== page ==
Will the BoE’s interest rate rise hurt my business?

How will the Bank of England’s decision to increase interest rates effect your business?

The Bank of England Monetary Policy Committee’s decision last week to raise interest rates by half a percent has certainly set media pulses racing. It’s been 10 years since the bank last announced a rise and the news has made waves across the nation.

The decision will indeed affect many people, however there is unlikely to be dramatic changes. Monthly payments for those with mortgages on a variable rate will rise modestly and savers should notice a slight return on their investment.

It’s not quite a case of nothing to see here, but it’s not far off.

Or is it?

Perhaps the biggest initial impact of the rate rise will be on consumer sentiment.

It will be interesting to see retail sales figures in the run-up to and after Christmas. Will people rein in their spending as they think more about the cost of their mortgage? It is possible that the rate rise could see us enter a frugal Festive Season from a consumer perspective.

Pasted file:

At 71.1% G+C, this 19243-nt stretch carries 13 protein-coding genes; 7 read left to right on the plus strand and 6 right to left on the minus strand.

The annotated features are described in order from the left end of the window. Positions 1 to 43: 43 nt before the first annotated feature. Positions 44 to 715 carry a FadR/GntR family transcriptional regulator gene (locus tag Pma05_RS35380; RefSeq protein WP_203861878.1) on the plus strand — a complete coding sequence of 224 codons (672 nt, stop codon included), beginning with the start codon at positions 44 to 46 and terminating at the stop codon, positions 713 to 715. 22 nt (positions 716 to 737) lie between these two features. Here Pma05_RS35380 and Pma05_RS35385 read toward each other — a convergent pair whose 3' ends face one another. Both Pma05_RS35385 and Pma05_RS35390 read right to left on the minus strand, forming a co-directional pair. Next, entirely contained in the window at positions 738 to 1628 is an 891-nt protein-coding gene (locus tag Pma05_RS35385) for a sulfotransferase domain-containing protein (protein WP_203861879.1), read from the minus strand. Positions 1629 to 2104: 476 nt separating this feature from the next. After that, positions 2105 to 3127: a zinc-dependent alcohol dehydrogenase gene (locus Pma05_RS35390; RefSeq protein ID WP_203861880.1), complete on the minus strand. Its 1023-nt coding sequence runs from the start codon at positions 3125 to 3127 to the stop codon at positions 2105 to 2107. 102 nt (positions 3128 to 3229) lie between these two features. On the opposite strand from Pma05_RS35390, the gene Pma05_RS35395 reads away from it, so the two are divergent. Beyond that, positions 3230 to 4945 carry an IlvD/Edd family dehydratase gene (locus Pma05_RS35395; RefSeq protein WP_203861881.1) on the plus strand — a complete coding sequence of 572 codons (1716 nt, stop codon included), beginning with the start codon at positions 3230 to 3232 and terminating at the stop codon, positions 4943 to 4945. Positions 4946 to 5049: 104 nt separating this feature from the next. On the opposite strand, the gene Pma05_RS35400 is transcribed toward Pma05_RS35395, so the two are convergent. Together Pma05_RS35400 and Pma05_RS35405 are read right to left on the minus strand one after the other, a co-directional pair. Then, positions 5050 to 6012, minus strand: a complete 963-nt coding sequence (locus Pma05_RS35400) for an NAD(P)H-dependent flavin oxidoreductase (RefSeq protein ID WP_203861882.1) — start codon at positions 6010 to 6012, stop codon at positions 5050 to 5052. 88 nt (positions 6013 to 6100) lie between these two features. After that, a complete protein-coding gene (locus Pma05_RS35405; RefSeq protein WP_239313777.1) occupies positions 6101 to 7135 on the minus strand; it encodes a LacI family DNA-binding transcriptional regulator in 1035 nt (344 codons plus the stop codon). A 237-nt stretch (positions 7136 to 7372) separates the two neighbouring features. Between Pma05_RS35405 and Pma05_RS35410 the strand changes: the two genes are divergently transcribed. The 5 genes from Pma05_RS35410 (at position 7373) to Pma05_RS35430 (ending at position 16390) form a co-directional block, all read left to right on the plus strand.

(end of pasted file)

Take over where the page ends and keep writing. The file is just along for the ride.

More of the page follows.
If this turns out to be the case, the effects of the rise will be felt within the retail sector, and combined with fears about the future perhaps compounded by Brexit uncertainty, firms could be in for a bumpy ride.

In the face of such seemingly insurmountable challenges, it would appear that there is little firms can do except batten down the hatches. However, businesses can take steps to ease uncertainty, and one way of buying some peace of mind is through insurance product known as trade credit insurance.

If your business supplies a large retail brand as part of a wider supply chain, then you could be vulnerable if the Yule Tide doesn’t come in.

Taking out insurance against a risk of non-payment in the event of a client going into administration or liquidation is a sensible way of securing your business during a time of great uncertainty.

As is usually the case with business, changes are often unpredictable and unexpected and it will be interesting the see the ramifications of the rate rise in the coming months.

However, firms should prepare now and take steps to ensure that, should the worst arise, they have something to fall back on.